Everything You Need To Know About Reference-Based Pricing

The rising cost of healthcare has left employers seeking alternative options for their employees instead of traditional health insurance. Different insurance choices are coming out every few years, but more and more companies are turning to self-insurance and using reference-based pricing. This cost-saving strategy eliminates negotiating rates between employers and healthcare providers. 

Employees seek companies that can offer affordable healthcare and insurance, and reference-based pricing allows companies to offer that as part of their benefits package. Here is all you need to know about reference-based pricing, how it works, and its advantages and disadvantages. 

What Is Reference-Based Pricing?

Reference-based pricing is a health plan strategy where the employer sets a cap on the amount it will cover for health services rather than the insurance provider setting the cost. The employers will pay a fixed percentage of the healthcare service for their employees, and any amount above the set rate falls on the patient’s responsibility. Most employers set their coverage prices based on Medicare as a reference. 

Basing the coverage amount on Medicare costs ensures that the employee pays a set rate for the procedure or service instead of an inflated price. Reference-based pricing in healthcare offers more clarity and stability to the cost. 

How Does It Work?

A traditional, fully-funded plan administers an employer’s healthcare claims for a fixed monthly cost. This makes it difficult for employees to predict their healthcare costs since prices for services and treatment can vary from any provider. Traditional healthcare plans usually have a network and only offer coverage within that network. With reference-based pricing, employees don’t need to stick with a network since the coverage amount is already agreed upon regardless of the provider.

Reference-based pricing insurance plans are administered by independent third-party administrators. Employers work closely with third-party administrators to establish the coverage amount and limits for specific healthcare services and procedures. The third-party administrator pays the provider based on the set costs in the plan and negotiates with the provider if there’s a balance billed to the patient. 

The Benefits of Reference-Based Pricing

One of the main influencing components employers consider for reference-based pricing is cost transparency. Employees can see a healthcare provider and already know the cost of the service. There is no more guessing the balance at the end of the visit. Here are the other top benefits of reference based pricing: 

  • No Networks – Employees are free to see the provider of their choosing. There isn’t a network payment tier. As long as the provider is in compliance and agreement with the reference-based pricing, employees are able to see any provider. 
  • Easier to Budget – Since the employees know exactly the amount that will be covered, they’re able to set a budget for healthcare spending. Reference-based pricing takes the guesswork out of going to the doctor. 
  • Retains Employees – Employees are likely to stay with a company if they’re getting a favorable benefits package. Health insurance is one of the top considerations for employees.
  • Saves Money – Offering a reference-based insurance plan saves money for both the employee and the employer since they both know the exact amount they will be paying and covering.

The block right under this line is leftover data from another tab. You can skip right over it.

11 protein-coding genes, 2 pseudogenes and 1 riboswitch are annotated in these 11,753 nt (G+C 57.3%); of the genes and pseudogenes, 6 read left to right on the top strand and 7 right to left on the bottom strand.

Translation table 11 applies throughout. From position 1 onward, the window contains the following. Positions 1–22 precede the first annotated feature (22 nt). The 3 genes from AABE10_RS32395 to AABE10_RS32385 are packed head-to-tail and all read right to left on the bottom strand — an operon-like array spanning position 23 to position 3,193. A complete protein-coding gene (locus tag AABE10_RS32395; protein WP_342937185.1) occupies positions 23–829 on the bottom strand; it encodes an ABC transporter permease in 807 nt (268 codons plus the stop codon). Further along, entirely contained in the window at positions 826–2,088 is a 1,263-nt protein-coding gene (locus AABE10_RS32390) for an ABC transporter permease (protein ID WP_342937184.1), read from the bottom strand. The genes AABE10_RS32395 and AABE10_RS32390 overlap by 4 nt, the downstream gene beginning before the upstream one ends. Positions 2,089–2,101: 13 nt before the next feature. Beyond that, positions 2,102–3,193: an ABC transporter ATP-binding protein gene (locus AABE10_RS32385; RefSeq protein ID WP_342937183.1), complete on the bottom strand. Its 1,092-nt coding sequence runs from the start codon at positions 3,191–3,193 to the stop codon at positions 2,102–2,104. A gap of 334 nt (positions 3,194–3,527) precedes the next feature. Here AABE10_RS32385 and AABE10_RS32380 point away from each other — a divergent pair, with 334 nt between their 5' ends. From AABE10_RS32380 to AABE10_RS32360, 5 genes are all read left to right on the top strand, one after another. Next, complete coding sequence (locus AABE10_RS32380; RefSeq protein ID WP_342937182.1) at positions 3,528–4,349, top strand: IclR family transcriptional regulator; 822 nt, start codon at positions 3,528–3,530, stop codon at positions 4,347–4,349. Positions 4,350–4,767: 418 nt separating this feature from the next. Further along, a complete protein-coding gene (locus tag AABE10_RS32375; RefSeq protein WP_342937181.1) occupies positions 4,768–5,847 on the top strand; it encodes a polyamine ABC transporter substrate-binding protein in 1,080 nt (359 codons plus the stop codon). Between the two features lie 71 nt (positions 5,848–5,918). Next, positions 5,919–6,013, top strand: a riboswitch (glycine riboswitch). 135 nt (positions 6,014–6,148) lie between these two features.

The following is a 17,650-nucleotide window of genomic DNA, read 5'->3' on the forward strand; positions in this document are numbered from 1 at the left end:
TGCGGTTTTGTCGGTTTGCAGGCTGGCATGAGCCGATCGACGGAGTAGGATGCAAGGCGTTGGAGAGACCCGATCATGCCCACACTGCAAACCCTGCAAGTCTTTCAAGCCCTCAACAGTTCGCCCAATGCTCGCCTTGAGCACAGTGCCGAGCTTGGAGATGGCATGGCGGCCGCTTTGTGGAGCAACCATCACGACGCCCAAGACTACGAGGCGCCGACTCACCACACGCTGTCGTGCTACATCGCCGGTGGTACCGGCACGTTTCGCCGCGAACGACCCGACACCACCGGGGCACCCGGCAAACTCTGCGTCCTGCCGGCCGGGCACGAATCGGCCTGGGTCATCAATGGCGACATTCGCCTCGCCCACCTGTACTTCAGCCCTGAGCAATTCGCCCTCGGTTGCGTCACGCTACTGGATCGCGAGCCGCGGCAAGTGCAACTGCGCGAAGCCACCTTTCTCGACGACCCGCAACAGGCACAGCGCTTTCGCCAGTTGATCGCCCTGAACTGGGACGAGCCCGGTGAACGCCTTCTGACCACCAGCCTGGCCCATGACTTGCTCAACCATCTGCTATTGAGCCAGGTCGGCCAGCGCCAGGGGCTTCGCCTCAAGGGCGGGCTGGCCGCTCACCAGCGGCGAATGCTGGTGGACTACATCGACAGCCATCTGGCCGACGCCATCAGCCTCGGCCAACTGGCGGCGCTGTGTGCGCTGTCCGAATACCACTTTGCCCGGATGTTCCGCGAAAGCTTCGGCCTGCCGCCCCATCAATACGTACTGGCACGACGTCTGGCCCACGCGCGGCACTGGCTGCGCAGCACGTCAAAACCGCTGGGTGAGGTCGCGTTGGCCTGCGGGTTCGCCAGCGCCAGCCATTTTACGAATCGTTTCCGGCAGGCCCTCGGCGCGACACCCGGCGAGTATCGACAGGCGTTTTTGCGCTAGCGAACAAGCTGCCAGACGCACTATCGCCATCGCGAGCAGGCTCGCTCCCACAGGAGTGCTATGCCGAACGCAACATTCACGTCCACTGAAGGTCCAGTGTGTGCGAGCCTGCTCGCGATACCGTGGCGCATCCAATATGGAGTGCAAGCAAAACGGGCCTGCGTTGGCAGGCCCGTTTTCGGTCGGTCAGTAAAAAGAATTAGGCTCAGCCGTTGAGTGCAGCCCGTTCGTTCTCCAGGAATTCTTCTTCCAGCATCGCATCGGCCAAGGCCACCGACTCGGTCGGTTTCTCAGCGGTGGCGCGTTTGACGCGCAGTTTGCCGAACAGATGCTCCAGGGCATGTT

Drawbacks of Reference-Based Pricing

As with any health insurance plan, reference-based pricing has some flaws. But most employers would argue that the benefits outweigh the cons. One of the drawbacks that need to be considered is providers can deny care, as not every provider accepts reference-based pricing amounts as payment. 

There can be a situation where the patient has already received care only to find out they don’t accept the reference-based pricing amount, resulting in the patient receiving a bill for the unpaid balance. This is referred to as balance billing. Typically, the third-party administrator will work with the provider to address any balance billing issues and determine a solution. Having a third-party administrator alleviates the stress of the balance off of the employer. 

Most companies that are choosing to self-fund and get reference-based insurance plans also consider stop-loss insurance. This is additional insurance that protects employers from higher-than-expected claims. It helps minimize the risk with self-funding insurance.

Let Alltrust Help You

Finding the right health insurance route can be overwhelming. Employers want to offer the best options to their employees while keeping their bottom line in mind. Knowing which plan will meet their needs will be difficult without any help. At Alltrust, we understand the importance of taking care of your employees.

We can help find the right plan for you and how to educate your employees on the details of their coverage. Our team of experts can evaluate all of your insurance options and discuss factors to consider. Not every insurance plan is the right choice for certain companies. There are circumstances for every avenue. With reference-based pricing, things to note would be the employee base’s age demographic and if there are enough providers available that accept reference-based pricing. 

Alltrust specializes in employee benefits and can help create a healthier organization. We can guide your company with employee benefits consulting, benefits technology solutions, cost management strategies, and mental health and wellness programs. Contact us today to learn more about our services and to see if reference-based pricing will be a good fit for your company. 


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